While it seems strange, you should also rub some shoe polish onto the jacket. You can dip a clean rag into the tin and smear it all over the sanded and colored jacket. You should work in a long and even stroke and apply the product evenly, ensuring the color is uniform. You can choose to use both the shoe polish and the marker or just one option.
Leather Paint is another way to fix a faux leather jacket. As with the first option, you should remove all the loose bits of leather so that you can clean the surface. Just use your fingers to remove the faux leather bits, but try not to pull off more than necessary.
Using an appropriate color of leather paint, dip a paintbrush into the can and paint evenly across the section you have just peeled. You should use horizontal, long strokes to make sure the area is covered completely.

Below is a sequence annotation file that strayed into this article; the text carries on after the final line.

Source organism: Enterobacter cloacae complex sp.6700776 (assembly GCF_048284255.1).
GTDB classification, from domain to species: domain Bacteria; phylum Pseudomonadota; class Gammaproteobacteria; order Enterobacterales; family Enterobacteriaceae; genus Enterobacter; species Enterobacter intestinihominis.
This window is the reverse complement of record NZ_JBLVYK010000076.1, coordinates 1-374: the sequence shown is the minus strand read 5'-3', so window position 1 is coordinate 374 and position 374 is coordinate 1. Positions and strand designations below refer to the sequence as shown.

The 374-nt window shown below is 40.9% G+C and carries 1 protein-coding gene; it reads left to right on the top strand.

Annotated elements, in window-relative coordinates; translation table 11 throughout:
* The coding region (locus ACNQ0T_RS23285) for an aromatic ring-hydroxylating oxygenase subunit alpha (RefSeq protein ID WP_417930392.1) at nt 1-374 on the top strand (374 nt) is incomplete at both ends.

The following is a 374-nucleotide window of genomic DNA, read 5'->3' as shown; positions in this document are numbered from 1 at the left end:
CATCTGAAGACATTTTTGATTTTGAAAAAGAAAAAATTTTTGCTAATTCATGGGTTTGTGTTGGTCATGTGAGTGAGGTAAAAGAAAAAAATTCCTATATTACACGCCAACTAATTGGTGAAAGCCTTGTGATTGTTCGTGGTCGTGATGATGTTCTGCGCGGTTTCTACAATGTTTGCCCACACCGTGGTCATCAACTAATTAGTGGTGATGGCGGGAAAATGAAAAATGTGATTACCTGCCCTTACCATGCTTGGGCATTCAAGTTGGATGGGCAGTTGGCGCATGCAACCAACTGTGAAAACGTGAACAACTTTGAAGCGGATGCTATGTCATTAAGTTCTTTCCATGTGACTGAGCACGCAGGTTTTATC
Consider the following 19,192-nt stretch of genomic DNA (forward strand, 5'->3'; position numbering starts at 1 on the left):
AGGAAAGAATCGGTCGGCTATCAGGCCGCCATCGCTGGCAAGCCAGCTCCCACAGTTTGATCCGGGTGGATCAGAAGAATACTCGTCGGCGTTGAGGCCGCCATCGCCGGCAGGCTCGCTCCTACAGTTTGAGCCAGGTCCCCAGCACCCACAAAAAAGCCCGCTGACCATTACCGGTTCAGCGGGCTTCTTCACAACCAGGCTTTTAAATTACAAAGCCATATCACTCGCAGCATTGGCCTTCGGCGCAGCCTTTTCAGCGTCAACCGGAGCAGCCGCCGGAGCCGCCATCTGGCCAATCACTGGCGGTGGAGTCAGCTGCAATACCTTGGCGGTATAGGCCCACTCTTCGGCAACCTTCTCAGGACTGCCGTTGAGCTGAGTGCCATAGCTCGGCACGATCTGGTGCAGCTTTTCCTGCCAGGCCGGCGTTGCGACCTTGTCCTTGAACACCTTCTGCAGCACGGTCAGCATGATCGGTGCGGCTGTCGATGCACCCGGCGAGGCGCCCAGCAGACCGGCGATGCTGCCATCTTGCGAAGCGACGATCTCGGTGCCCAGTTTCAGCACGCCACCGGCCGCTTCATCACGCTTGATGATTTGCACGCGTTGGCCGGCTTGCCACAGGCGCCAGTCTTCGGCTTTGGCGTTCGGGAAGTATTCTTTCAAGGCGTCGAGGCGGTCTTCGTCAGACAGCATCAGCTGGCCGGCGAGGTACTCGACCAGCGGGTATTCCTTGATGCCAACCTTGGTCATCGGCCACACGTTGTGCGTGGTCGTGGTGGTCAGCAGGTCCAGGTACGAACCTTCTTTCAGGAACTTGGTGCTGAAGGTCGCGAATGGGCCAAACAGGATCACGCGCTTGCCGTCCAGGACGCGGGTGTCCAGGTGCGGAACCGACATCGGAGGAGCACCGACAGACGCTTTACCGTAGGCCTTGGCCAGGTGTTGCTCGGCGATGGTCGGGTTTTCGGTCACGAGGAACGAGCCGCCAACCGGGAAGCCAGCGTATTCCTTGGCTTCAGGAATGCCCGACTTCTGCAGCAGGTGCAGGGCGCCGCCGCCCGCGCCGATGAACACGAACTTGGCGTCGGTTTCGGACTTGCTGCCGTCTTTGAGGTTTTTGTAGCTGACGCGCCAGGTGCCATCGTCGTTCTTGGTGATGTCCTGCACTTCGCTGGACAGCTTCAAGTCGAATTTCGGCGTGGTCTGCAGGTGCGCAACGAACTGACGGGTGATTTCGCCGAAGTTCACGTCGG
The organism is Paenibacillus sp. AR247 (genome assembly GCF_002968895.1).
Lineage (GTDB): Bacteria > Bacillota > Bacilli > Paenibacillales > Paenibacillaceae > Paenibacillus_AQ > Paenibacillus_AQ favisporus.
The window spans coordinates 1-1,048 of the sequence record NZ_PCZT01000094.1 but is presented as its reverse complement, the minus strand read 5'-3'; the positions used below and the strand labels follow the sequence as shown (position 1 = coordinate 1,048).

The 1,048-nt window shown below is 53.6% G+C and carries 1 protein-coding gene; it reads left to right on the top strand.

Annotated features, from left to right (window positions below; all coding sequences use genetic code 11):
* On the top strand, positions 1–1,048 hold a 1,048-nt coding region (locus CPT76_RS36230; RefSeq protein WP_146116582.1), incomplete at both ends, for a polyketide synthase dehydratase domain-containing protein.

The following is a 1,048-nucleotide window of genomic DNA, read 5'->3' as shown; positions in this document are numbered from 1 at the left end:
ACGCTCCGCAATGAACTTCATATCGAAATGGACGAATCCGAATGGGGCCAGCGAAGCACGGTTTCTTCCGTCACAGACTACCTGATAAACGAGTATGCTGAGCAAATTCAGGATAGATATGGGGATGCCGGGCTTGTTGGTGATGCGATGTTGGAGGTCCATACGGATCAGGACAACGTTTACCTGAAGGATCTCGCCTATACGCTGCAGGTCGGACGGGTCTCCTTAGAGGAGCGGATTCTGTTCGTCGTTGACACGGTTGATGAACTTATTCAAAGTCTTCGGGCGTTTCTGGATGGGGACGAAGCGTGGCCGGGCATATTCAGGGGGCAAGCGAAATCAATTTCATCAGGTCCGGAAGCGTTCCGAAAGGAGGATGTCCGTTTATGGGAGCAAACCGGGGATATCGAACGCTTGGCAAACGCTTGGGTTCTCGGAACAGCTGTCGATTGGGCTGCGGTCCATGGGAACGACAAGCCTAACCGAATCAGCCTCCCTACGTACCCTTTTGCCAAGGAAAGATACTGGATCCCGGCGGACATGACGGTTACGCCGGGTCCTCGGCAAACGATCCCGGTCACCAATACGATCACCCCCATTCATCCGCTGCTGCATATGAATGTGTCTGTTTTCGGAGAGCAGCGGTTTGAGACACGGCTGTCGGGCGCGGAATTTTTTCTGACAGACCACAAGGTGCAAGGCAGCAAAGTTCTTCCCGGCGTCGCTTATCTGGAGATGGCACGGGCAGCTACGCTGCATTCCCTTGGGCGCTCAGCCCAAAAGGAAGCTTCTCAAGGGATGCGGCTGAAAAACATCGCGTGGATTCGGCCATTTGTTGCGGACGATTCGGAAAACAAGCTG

Make sure you let the paint dry for 30 minutes. After the first coat and first drying, you can apply more to prevent it from looking recessed or to touch it up if needed. If you’re unsure if it is dry (many times, leather paint looks shiny and wet all the time), you can tap it with a finger to see if it feels sticky or not.
After appropriate coats of regular leather paint, you can finish off using a high-gloss finish leather paint. The painting process is the same for the matte paint. This finishing paint has no color and seals the painted area so that it doesn’t start peeling again. If you desire, you can use the finishing paint on the entire jacket to prevent any other bits from flaking off.